News briefs from Austin, the region, and beyond
• A SAD GOODBYE After a lengthy battle with cancer, District Judge Scott Ozmun (pictured) died on May 8 at age 50. A civil trial lawyer by training, Ozmun had served as a briefing attorney for the Texas Supreme Court and on a multitude of legal bodies including the Legal Aid Society of Central Texas and the Austin Young Lawyers Association. As the former Travis County Democratic Party chair, Ozmun has been praised for his inspirational approach to public service, while Rep. Donna Howard called him "one of the nicest people I ever knew." He is survived by his wife, Beth, and their two daughters. Memorial services were held Tuesday, May 12. His family requests that in lieu of flowers, mourners make a donation to Volunteer Legal Services of Central Texas. – Richard Whittaker
• NO MORE E-WASTE OUTSOURCING Round Rock-based Dell announced a new policy Tuesday that it will not export – directly or via any of its vendors – nonworking electronic products (aka "e-waste") from a developed nation to a developing nation. Dell came under pressure from environmental groups earlier this decade for shipping its e-waste to Third World nations where equipment is often disassembled under unsafe conditions for recycling and scrap. Dell eventually embraced calls for taking back used computers from consumers, and Tuesday's announcement takes the take-back even further. "We applaud Dell for going beyond what federal law requires," said Texas Campaign for the Environment's Robin Schneider. "Hopefully this will help us build some momentum on Capitol Hill." – Lee Nichols
• AISD FREEZE TO BE SHORT-TERM Austin Independent School District has announced a partial hiring freeze, covering only its central offices. The freeze does not affect teaching or campus staff and is only in place until Superintendent Meria Carstarphen replaces Pat Forgione on July 1. Education Austin President Louis Malfaro said he wasn't concerned at the announcement. "It's targeted at noncampus, nonessential positions," he said. "The way we're reading this is that the new super doesn't want the old super to hire new people until she's in place." However, he said there was "a secondary whiff." While the district announced that "no significant increases in state revenue are expected," Malfaro said, "It attempts to give the appearance that the district is in the same position as the city, and it's not true." Between the district's $120 million fund reserves, expected school finance reforms, and federal stimulus money, Malfaro argues that AISD is solvent. – R.W.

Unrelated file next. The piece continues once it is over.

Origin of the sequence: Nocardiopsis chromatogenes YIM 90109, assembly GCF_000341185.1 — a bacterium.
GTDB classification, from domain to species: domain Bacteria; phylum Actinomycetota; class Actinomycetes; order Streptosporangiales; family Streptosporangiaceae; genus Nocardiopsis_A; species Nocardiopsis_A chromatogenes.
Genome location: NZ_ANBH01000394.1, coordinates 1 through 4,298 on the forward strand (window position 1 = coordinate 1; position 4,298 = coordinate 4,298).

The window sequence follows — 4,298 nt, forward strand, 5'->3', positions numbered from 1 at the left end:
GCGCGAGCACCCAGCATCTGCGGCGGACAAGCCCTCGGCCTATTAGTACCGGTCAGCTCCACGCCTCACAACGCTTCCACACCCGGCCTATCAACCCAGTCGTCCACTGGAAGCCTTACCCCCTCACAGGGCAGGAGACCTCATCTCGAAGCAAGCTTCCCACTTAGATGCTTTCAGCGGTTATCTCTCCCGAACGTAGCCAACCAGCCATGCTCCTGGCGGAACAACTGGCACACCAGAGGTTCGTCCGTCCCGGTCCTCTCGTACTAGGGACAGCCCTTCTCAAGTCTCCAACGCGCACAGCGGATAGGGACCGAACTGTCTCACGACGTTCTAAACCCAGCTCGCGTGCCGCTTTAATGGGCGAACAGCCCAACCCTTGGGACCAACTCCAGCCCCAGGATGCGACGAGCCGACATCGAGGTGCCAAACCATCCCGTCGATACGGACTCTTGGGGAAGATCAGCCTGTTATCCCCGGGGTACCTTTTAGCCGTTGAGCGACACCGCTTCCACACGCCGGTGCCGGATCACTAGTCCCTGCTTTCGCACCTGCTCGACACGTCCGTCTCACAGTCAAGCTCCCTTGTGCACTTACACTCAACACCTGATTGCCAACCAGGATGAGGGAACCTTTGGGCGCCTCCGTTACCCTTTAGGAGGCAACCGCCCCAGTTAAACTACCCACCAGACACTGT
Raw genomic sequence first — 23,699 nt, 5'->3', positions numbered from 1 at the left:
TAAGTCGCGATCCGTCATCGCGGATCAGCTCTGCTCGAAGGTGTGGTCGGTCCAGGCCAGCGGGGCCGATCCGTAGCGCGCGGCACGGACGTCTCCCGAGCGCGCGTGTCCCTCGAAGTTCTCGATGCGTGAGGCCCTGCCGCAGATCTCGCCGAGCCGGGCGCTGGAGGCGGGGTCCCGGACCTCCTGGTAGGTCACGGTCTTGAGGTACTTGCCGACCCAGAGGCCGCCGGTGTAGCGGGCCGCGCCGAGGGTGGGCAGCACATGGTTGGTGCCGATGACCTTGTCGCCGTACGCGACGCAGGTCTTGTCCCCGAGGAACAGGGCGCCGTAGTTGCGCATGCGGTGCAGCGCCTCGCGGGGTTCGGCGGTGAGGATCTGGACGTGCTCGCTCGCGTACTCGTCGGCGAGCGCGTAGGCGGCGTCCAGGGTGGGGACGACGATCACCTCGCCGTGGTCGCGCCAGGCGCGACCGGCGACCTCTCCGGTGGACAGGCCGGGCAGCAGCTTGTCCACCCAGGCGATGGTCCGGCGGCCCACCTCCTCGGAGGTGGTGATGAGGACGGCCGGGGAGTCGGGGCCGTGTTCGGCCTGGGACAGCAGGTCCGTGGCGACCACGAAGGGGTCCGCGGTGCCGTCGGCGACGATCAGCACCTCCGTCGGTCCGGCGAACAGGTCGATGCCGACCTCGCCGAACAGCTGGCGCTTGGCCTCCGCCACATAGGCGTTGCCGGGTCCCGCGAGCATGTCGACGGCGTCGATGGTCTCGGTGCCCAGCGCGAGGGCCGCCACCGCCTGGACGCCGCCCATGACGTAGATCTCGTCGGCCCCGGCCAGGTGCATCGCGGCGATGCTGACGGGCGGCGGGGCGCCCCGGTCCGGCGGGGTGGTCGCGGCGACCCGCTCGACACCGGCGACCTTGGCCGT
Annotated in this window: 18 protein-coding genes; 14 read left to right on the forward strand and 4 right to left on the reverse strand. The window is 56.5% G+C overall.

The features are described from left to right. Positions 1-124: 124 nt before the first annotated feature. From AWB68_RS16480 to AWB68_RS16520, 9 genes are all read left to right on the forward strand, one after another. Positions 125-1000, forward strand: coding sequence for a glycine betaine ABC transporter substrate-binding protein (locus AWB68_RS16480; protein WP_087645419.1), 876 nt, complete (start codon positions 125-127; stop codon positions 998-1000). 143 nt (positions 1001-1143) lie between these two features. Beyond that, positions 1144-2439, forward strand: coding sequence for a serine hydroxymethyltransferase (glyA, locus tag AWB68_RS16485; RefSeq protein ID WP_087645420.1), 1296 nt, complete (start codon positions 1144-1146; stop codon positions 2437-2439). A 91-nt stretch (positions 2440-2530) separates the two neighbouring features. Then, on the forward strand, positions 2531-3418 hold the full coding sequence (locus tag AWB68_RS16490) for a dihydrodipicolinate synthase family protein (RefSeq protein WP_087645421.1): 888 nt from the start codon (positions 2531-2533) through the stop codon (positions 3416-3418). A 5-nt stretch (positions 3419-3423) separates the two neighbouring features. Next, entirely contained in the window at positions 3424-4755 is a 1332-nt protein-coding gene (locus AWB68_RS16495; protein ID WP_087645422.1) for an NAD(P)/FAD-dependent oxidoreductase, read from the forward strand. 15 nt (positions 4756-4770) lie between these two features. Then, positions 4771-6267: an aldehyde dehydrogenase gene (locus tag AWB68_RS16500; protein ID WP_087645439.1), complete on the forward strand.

• ACCIDENTAL CHILD DEATHS ON THE RISE? The Travis Co. Child Fatality Review Team has released its annual findings on the causes of death of area children in the last calendar year. While most of the 139 fatalities reported in 2008 were the result of natural causes (usually infants), four were determined to be suicide, and one was a homicide. Most notably, the number of accidental deaths was 33, up from 19 in 2007. The report, compiled by the Center for Child Protection, focuses on these fatalities in particular as part of an educational effort aimed at reducing the number of preventable deaths. Of note among the accidental fatalities – which included six drownings and nine vehicle accidents – were 17 children who died of asphyxiation, 14 of them infants sleeping in unsafe arrangements. The last three years have seen a dramatic increase in such deaths (there were 17 in 2006, up from just three in 2005 and well over the 5.2 average of the previous 10 years). The CCP responded last year with a public awareness campaign about "safe sleeping" techniques, including putting children to bed on "firm, unobstructed sleep surfaces." – Jay Trachtenberg